In the consumer sphere, search has become practically magical. Our personal devices-phones, computers, smart speakers-respond to queries and questions with remarkable precision and context. Google- whether accessed through a web browser on a computer, tablet, or phone, or through a Google Home assistant-has consistently set an enormously high bar for search, relying on its massive content indexes, ranking algorithms, AI, and other content and technology components. While Google dominates the search engine market, Microsoft's Bing likewise delivers phenomenal results. These commercial services benefit from massive engineering resources, global infrastructure, and state-of-the-art user experience expertise.
Despite the perceived capabilities of the consumer search engines, they are far from perfect as tools for seeking objective information. While they work well for practical tasks and topics, commercial search engines are subject to manipulation and bias. They generally do not reveal the details of what sources they index and how they rank search results. In this era of fake news, any search engine faces ever more difficult challenges in delivering reliable results. It is also important to keep in mind that these services operate primarily as advertising platforms and are optimized to maximize revenue. They deliver search results in ways that satisfy users and perpetuate their services, but do not necessarily operate transparently.
Libraries provide search and discovery services with a much different set of requirements and usually less than magical interfaces and search capabilities. These services must respond to queries objectively, document what resources they address, and reveal the methods used for indexing, retrieval, and ranking. The expectations for privacy are diametrically opposed to commercial services: Those provided by the library must be designed to protect the privacy of the search session and to carefully guard the personal details of the patron-in contrast to those within the adbased ecosystem that depend on extracting any available personal and contextual data for the benefit of targeted ad placements.
Despite these overarching differences, library discovery services must provide interfaces that will be appreciated by patrons accustomed to consumer search services. Library search interfaces that are difficult to use or that perform too slowly will cause frustration and may drive patrons to the consumer search services. Despite these challenging requirements and the limited resources available in the library development community (including both commercial companies and open source projects), there has been great progress among the discovery products and services that libraries offer to their patrons.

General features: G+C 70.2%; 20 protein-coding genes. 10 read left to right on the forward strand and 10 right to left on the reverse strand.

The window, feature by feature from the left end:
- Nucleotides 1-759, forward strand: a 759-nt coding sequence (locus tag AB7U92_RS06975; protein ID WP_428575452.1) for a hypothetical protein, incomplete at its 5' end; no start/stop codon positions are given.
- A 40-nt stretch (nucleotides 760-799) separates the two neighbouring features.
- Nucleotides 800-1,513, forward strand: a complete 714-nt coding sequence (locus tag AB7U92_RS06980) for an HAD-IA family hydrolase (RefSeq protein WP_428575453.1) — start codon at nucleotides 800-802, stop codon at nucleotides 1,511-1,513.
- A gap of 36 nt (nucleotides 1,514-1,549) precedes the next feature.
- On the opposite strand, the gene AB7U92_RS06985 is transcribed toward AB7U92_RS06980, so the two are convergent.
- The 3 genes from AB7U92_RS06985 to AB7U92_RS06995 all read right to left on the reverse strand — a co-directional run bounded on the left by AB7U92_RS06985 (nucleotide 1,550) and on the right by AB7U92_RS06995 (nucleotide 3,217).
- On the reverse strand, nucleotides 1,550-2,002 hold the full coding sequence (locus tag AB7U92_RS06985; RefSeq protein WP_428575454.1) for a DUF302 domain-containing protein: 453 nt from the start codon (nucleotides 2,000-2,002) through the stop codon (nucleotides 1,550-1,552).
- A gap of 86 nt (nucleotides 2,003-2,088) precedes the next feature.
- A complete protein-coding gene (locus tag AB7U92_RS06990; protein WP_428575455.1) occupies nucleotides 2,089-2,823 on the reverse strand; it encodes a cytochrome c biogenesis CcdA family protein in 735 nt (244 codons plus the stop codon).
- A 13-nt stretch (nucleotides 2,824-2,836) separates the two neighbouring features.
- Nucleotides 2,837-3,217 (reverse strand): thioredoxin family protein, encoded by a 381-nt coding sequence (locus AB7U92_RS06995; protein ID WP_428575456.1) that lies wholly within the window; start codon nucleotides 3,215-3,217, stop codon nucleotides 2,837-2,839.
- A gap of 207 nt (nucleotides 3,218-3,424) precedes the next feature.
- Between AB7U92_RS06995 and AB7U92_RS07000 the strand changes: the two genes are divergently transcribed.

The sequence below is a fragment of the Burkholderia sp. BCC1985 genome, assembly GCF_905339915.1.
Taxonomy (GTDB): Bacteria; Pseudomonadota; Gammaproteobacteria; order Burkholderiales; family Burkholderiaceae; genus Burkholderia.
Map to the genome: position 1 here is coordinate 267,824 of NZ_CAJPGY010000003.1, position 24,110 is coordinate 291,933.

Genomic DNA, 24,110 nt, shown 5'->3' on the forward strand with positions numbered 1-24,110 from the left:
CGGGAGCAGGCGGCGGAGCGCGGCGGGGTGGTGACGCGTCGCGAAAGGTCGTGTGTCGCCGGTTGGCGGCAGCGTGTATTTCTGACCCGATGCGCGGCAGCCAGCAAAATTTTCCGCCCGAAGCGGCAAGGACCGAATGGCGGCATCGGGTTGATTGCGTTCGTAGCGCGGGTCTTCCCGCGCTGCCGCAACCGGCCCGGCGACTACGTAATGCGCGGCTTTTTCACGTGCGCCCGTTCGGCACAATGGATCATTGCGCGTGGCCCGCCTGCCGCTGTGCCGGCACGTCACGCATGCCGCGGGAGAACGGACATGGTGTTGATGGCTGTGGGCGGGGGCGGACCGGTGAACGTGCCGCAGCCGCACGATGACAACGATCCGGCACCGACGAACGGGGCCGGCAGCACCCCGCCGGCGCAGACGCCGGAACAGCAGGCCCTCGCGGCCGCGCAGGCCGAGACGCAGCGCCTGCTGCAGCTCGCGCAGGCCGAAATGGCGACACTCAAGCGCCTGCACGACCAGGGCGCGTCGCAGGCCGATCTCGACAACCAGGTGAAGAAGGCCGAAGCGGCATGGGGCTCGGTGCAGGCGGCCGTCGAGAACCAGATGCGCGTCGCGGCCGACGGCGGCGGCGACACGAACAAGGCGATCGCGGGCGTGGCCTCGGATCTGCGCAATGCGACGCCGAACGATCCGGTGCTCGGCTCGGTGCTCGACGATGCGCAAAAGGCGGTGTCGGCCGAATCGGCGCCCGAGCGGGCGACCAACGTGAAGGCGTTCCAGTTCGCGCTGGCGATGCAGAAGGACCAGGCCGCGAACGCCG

The Demise of the Academic Library Catalog
Currently, the traditional online catalog is increasingly giving way to discovery tools, especially in the academic library sphere. An online catalog comes as a component of an ILS and gives patrons the ability to search and make requests for the collection materials the library owns. These catalogs, based on the MARC records managed within an ILS, can offer sophisticated features for searching and browsing the library collection, although some patrons may find their interfaces complex and difficult to use.
The concept of an online catalog does not apply to the library services platforms, such as Ex Libris Alma, OCLC's WorldShare Management Services, and the open source FOLIO project. These products do not include a patron-facing interface limited to the traditional library inventory; instead, they rely entirely on a discovery service that also provides access to a broader realm of relevant content. The vendor or developer may bundle its library service platform with its own discovery service, but there is some flexibility in how these two types of products are implemented. Despite the possibilities for mix-andmatch deployments, the vast majority of libraries opt for a bundled package from a single vendor.
Index-Based Search Dominates Academic Libraries
Library collections almost always extend beyond the materials managed within their ILSs. An ILS manages materials such as books and journal subscriptions but does not describe more granular information resources (such as individual articles, book chapters, or research reports). The limitations of online catalogs led to the emergence of index-based discovery services about a decade ago. These products rely on massive indexes that represent almost all the body of scholarly and professional materials of interest to libraries. As these products have developed, the gaps of missing content have narrowed, although there continue to be points of differentiation in coverage among the major products. Index-based discovery services have been widely implemented in academic and research libraries. Major products include Primo and Summon from Ex Libris, WorldCat Discovery Service from OCLC, and EBSCO Discovery Service. Although exact statistics are not available, I estimate that these services have been implemented by 80% to 90% of academic libraries in the U.S.